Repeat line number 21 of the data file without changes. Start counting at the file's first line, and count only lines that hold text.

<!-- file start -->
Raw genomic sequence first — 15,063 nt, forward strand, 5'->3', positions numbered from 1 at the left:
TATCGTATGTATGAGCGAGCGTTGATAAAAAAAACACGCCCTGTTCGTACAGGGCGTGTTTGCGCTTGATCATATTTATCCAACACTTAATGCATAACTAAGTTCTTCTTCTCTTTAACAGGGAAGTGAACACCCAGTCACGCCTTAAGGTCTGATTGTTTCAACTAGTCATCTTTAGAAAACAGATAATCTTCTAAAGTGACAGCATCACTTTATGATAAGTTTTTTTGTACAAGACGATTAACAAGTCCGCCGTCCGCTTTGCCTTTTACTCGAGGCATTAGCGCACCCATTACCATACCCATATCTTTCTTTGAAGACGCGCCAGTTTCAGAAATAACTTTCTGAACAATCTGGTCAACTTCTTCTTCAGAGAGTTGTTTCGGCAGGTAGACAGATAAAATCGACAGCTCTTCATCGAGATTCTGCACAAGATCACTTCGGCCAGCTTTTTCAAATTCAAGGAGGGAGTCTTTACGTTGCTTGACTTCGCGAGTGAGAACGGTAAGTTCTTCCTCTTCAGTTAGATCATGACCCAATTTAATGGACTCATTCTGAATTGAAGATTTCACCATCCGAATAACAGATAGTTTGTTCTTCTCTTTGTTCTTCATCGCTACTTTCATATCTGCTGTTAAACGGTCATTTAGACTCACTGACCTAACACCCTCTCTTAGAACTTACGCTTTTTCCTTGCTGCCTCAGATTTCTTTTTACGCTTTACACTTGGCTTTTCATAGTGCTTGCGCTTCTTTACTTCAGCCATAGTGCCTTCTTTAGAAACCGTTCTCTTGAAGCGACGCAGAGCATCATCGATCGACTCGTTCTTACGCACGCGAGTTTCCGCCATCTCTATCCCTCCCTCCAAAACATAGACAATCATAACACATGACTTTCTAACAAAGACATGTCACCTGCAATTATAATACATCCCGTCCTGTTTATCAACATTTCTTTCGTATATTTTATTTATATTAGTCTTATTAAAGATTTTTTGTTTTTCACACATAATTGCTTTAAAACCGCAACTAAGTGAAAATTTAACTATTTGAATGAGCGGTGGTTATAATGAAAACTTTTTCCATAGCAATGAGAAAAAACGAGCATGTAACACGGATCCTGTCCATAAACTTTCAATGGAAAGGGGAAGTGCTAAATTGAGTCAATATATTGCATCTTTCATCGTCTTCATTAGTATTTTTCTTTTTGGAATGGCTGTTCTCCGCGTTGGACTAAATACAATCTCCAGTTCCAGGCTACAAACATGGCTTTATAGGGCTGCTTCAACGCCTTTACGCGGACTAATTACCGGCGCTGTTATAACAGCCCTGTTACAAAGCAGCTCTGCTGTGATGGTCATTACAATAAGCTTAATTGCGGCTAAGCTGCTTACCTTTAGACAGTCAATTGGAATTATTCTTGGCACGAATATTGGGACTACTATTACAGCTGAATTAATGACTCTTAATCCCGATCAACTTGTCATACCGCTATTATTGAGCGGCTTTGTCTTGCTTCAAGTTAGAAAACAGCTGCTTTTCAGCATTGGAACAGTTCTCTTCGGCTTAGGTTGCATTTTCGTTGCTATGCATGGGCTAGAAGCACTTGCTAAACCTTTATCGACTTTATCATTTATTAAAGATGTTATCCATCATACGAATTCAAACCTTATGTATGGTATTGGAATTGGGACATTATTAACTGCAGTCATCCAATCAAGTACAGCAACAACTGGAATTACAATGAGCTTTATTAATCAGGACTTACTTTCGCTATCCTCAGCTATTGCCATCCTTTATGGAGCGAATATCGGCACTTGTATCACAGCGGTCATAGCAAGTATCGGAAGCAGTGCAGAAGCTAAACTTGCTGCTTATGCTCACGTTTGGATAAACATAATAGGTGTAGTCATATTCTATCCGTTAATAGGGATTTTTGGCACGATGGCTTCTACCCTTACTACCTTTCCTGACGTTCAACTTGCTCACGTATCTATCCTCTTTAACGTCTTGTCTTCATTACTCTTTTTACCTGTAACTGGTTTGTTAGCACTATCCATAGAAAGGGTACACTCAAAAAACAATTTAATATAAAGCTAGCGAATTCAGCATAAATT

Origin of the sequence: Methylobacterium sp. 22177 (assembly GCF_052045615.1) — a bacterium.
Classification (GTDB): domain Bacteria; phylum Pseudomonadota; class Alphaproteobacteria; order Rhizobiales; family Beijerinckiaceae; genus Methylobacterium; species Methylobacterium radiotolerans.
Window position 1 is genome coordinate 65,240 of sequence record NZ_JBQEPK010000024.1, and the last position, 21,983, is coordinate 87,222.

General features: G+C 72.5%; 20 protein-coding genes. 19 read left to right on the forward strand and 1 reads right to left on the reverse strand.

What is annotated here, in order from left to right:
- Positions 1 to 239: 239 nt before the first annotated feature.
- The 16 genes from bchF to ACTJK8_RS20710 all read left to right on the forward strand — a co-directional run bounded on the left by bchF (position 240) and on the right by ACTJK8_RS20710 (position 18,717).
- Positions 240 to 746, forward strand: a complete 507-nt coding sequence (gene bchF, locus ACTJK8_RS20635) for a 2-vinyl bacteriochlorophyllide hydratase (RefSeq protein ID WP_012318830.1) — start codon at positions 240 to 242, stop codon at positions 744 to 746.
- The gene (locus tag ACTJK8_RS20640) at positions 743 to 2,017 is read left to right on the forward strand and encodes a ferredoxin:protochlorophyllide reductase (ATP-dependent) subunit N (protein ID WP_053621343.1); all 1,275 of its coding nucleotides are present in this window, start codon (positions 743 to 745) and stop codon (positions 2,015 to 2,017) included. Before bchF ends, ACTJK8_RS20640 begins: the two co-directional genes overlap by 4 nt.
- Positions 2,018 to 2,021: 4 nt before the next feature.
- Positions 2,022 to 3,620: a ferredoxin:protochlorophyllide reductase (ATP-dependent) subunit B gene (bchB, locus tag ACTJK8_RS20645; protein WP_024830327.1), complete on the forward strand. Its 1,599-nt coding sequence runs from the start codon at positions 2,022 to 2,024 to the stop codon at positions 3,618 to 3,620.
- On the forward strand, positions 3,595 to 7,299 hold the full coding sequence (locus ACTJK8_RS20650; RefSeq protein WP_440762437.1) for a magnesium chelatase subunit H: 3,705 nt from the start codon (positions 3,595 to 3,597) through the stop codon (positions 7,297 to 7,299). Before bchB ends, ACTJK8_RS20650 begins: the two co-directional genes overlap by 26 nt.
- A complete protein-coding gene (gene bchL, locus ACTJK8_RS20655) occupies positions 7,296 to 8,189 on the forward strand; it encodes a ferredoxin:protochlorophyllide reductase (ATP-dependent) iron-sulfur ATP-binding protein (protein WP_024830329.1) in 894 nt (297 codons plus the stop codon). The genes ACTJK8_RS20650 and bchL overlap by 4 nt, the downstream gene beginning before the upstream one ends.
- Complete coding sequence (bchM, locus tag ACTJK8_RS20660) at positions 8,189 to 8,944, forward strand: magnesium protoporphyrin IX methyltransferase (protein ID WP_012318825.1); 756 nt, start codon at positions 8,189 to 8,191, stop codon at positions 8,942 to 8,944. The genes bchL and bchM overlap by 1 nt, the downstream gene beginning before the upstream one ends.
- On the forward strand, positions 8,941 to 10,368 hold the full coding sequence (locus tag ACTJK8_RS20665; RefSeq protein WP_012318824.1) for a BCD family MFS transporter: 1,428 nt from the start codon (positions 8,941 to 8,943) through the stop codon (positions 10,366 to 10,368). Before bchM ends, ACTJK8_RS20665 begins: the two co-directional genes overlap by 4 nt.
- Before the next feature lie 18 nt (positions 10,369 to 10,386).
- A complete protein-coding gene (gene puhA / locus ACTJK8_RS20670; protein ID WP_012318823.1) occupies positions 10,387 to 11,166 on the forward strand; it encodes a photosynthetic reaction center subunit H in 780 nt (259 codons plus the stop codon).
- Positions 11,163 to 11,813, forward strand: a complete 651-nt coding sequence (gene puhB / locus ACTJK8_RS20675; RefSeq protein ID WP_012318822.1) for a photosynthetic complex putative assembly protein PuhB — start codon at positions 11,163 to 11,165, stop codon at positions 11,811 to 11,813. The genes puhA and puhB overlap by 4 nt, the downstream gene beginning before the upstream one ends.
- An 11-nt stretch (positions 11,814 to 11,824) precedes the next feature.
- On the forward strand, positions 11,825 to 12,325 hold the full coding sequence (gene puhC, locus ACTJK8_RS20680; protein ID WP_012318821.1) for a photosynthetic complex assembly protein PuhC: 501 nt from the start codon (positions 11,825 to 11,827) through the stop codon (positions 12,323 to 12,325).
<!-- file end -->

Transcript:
- An 11-nt stretch (positions 11,814 to 11,824) precedes the next feature.